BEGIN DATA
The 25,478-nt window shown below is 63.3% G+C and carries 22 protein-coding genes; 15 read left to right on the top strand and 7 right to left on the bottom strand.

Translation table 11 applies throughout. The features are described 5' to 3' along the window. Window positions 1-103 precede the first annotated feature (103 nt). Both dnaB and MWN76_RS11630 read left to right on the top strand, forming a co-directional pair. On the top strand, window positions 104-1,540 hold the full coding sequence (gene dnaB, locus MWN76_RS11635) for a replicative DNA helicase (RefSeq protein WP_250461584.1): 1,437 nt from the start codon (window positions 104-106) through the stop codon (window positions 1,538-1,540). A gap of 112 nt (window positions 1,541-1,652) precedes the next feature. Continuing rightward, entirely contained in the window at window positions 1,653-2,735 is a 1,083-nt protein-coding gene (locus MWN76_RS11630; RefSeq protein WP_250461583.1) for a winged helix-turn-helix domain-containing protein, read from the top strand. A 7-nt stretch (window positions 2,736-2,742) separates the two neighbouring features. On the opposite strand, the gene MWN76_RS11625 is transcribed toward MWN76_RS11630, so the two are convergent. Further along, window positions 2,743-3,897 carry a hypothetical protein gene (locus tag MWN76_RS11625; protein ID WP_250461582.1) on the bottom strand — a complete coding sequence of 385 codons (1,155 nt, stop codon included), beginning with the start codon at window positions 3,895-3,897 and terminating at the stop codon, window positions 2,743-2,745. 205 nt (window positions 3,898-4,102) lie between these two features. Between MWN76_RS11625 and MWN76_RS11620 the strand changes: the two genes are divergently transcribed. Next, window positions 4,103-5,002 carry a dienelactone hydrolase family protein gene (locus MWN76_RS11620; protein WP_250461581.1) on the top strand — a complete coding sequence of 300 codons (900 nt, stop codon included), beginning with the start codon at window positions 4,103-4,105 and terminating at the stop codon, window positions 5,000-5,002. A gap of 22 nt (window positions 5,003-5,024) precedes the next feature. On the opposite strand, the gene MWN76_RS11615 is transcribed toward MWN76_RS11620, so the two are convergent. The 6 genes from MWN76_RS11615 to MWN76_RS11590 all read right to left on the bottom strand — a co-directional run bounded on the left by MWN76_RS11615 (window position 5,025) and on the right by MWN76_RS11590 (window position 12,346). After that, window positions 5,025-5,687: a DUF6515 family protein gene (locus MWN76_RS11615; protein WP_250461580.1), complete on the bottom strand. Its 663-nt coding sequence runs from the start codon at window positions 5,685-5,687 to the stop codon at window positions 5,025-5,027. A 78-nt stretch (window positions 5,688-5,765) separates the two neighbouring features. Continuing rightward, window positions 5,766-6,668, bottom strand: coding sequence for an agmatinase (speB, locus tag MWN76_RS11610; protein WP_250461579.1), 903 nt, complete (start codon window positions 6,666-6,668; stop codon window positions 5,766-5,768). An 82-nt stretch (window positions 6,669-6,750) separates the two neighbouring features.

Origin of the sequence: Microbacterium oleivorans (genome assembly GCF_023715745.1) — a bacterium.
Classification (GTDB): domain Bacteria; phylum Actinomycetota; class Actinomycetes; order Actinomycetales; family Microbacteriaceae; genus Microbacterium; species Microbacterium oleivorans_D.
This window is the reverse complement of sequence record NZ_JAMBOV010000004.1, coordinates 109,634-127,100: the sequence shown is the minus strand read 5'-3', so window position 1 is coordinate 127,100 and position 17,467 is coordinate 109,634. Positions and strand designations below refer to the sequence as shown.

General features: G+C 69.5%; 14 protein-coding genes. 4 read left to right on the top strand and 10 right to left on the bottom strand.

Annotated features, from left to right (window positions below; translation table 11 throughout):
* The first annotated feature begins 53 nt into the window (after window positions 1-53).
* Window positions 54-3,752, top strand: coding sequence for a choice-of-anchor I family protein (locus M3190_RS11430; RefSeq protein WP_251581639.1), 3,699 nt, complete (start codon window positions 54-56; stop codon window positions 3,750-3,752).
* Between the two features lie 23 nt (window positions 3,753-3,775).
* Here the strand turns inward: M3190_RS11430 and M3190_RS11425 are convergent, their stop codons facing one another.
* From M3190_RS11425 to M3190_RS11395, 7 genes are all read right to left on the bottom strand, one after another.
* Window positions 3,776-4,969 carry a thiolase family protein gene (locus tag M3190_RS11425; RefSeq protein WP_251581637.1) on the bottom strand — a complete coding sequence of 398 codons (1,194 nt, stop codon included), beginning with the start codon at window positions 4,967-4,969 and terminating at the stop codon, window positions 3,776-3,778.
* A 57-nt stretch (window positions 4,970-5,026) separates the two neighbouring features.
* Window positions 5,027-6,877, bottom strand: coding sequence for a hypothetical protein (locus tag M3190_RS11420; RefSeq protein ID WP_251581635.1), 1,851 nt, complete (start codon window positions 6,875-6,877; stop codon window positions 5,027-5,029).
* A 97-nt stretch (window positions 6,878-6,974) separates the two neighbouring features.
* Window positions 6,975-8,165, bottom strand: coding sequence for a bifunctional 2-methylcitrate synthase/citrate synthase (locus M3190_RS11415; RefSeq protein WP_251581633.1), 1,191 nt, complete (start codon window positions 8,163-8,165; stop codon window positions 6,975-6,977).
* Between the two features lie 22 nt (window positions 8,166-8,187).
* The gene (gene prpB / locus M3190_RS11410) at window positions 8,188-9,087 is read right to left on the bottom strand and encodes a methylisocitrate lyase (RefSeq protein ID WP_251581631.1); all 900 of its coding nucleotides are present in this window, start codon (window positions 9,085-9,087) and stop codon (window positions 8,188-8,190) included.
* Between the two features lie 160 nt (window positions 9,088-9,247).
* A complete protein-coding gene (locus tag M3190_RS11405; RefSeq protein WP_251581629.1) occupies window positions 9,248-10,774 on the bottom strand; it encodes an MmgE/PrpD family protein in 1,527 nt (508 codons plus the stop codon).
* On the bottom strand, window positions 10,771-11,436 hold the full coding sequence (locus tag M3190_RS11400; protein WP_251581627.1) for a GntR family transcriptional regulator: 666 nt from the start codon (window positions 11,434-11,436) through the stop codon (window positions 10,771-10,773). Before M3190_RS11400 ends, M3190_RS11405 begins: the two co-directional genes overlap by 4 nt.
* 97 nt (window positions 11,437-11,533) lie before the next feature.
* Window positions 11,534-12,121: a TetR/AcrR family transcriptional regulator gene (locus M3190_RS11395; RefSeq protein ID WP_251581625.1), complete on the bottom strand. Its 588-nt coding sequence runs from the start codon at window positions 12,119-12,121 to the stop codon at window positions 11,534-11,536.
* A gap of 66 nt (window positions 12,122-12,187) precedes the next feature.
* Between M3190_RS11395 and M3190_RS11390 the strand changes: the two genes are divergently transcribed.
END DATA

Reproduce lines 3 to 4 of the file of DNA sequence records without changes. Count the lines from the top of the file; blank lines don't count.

Origin of the sequence: Microbacterium oleivorans (genome assembly GCF_023715745.1) — a bacterium.
Classification (GTDB): domain Bacteria; phylum Actinomycetota; class Actinomycetes; order Actinomycetales; family Microbacteriaceae; genus Microbacterium; species Microbacterium oleivorans_D.